Wellbeing is generally used as an umbrella concept that is variously defined and described to reflect the qualities of life and "the many possible dimensions of a good or bad life" (BEN-ARIEH, CASAS, FRØNES & KORBIN, 2014, p.1). When related to isolated young refugee's experiences, however, interpretations of their wellbeing are often unbalanced and focused on negative rather than positive dimensions of their lives (DERLUYN & BROEKAERT, 2012). Vulnerability and passivity, for instance, are emphasized more frequently than the independence and resilience that many young refugees display as the survivors as well as the victims of war and dislocation (NÍ RAGHALLAIGH & GILLIGAN, 2009). In focusing on these young people's sense of the quality of their individual lives in resettlement in isolation from their families, we paid attention to two specific aspects of their wellbeing that have opposing valences and often are mentioned by clients using refugee services: the worries that disturb a sense of wellbeing and the motivating goals that enhance it. [5]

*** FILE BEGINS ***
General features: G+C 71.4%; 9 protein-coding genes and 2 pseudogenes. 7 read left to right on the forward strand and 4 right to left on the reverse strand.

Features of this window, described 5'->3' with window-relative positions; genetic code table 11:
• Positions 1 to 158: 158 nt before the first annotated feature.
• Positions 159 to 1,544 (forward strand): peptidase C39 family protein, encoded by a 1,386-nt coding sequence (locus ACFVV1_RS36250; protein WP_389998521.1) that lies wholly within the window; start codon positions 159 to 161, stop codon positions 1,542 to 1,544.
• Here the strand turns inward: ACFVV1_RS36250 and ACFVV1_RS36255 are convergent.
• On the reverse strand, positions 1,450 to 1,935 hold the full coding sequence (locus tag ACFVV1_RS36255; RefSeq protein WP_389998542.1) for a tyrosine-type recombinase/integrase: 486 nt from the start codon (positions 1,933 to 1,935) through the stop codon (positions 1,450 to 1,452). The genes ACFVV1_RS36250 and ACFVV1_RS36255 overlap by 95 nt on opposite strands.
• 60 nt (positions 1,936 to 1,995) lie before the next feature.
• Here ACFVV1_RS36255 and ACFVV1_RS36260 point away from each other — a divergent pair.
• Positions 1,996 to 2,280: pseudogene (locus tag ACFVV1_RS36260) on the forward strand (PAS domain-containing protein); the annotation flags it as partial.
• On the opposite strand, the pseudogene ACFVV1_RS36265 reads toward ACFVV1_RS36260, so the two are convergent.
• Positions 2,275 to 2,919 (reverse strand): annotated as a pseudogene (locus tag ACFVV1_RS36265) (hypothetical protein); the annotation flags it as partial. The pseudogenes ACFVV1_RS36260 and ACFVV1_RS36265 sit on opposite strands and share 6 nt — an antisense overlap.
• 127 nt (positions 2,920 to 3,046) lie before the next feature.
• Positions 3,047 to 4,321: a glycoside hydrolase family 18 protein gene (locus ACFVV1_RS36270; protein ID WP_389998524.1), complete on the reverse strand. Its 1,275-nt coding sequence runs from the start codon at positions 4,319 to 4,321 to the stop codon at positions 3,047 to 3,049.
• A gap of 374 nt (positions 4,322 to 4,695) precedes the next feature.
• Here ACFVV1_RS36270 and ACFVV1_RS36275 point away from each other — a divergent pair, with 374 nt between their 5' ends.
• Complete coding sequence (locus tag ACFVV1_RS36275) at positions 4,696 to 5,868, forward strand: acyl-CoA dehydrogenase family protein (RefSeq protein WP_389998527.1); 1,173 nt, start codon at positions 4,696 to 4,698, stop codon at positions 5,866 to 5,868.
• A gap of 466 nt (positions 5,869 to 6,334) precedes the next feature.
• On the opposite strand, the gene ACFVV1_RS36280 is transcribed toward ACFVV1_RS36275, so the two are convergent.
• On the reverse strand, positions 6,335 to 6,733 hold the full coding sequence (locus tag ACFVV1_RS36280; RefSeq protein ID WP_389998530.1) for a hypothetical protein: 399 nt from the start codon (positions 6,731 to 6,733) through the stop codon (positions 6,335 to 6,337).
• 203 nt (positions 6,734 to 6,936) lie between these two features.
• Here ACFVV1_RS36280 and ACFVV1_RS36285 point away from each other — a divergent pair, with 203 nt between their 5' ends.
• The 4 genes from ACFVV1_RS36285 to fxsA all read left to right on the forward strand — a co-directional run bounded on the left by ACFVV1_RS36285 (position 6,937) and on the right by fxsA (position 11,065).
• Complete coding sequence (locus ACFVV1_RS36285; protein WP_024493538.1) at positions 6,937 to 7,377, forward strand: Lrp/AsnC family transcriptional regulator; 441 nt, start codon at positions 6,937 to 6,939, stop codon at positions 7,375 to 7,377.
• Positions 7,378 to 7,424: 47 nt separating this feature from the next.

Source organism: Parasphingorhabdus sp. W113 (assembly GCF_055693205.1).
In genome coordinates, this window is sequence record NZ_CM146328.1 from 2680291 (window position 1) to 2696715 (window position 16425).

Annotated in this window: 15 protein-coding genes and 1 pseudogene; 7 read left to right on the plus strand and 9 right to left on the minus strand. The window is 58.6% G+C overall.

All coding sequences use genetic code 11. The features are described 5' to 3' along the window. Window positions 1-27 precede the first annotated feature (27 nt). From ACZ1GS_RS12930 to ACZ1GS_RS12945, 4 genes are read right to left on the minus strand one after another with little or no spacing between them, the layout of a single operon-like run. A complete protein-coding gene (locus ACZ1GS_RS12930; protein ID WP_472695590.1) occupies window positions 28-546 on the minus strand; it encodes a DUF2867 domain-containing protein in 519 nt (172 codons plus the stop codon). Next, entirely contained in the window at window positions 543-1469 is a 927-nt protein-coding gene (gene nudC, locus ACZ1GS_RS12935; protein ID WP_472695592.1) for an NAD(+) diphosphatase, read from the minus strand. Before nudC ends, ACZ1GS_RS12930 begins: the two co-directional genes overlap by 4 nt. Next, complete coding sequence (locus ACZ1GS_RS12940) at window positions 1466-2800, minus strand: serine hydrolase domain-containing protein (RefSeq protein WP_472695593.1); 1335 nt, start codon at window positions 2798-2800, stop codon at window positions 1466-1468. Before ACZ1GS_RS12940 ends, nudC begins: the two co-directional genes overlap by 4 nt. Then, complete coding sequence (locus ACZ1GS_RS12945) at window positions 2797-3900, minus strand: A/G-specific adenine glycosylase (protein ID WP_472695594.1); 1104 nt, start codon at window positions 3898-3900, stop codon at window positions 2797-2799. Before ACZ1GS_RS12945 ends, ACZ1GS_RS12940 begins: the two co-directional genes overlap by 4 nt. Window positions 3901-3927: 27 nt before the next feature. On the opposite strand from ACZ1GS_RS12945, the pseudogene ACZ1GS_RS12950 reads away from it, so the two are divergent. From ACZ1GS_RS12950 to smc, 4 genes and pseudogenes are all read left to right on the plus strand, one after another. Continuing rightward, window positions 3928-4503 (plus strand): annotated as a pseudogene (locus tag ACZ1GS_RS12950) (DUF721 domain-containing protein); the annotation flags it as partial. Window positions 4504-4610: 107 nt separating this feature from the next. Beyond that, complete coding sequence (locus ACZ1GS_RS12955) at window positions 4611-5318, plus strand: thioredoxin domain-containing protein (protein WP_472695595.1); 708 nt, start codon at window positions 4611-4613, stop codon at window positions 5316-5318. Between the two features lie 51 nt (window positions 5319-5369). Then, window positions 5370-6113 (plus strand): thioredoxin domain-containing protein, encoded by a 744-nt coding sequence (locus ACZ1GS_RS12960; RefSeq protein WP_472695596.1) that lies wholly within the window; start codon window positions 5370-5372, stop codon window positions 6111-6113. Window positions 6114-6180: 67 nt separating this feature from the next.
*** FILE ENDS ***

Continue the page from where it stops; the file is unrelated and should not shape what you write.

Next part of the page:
Worries are intrusive thoughts that disrupt everyday life for refugee young people (McFARLANE, KAPLAN & LAWRENCE, 2011). They are a normal part of the ways that adults and children remember, anticipate and elaborate actual and possible events (MURIS, MERCKELBACH, MEESTERS & VAN DEN BRAND, 2002; VASEY, CRNIC & CARTER, 1994). Research on the worries of children and adolescents, however, has tended to focus on identifying pathological worries (e.g., worries related to post-traumatic stress disorder, anxiety and depression) rather than on understanding the general and normal worries of childhood or the specific worries related to refugees' resettlement. There is little evidence about the meanings young people give to their everyday worries (BACOW, PINCUS, EHRENREICH & BRODY, 2009). Refugee young people, however, seem to be willing to express the worries they carry with them as well as their losses, lack of interest or physical symptoms if they are asked appropriately (McFARLANE et al., 2011). MALMSTEN (2014), for example, found that unaccompanied minors living in Swedish transitional houses were willing to report their everyday worries in interviews that were carefully designed to ensure their confidence as well as their rights. [6]